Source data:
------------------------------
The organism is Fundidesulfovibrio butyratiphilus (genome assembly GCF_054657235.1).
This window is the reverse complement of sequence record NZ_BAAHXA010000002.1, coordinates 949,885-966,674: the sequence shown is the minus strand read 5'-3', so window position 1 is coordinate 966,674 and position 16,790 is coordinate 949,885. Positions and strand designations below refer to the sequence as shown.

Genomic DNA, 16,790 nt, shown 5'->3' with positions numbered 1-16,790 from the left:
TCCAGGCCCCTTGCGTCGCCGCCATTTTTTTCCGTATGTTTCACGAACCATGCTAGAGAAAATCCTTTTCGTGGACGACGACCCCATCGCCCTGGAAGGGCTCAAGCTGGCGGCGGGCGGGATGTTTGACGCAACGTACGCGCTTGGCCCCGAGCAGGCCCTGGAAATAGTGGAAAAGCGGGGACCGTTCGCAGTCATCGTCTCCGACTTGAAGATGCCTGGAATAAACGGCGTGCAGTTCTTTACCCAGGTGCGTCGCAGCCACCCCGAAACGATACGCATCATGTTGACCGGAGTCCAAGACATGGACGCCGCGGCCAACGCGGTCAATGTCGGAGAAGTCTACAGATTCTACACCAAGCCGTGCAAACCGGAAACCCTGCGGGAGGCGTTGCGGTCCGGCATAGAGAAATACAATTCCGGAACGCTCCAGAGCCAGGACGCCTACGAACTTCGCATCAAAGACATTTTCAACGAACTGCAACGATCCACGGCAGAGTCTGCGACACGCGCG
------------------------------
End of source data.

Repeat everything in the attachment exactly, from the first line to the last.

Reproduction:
The organism is Fundidesulfovibrio butyratiphilus (genome assembly GCF_054657235.1).
This window is the reverse complement of sequence record NZ_BAAHXA010000002.1, coordinates 949,885-966,674: the sequence shown is the minus strand read 5'-3', so window position 1 is coordinate 966,674 and position 16,790 is coordinate 949,885. Positions and strand designations below refer to the sequence as shown.

Genomic DNA, 16,790 nt, shown 5'->3' with positions numbered 1-16,790 from the left:
TCCAGGCCCCTTGCGTCGCCGCCATTTTTTTCCGTATGTTTCACGAACCATGCTAGAGAAAATCCTTTTCGTGGACGACGACCCCATCGCCCTGGAAGGGCTCAAGCTGGCGGCGGGCGGGATGTTTGACGCAACGTACGCGCTTGGCCCCGAGCAGGCCCTGGAAATAGTGGAAAAGCGGGGACCGTTCGCAGTCATCGTCTCCGACTTGAAGATGCCTGGAATAAACGGCGTGCAGTTCTTTACCCAGGTGCGTCGCAGCCACCCCGAAACGATACGCATCATGTTGACCGGAGTCCAAGACATGGACGCCGCGGCCAACGCGGTCAATGTCGGAGAAGTCTACAGATTCTACACCAAGCCGTGCAAACCGGAAACCCTGCGGGAGGCGTTGCGGTCCGGCATAGAGAAATACAATTCCGGAACGCTCCAGAGCCAGGACGCCTACGAACTTCGCATCAAAGACATTTTCAACGAACTGCAACGATCCACGGCAGAGTCTGCGACACGCGCG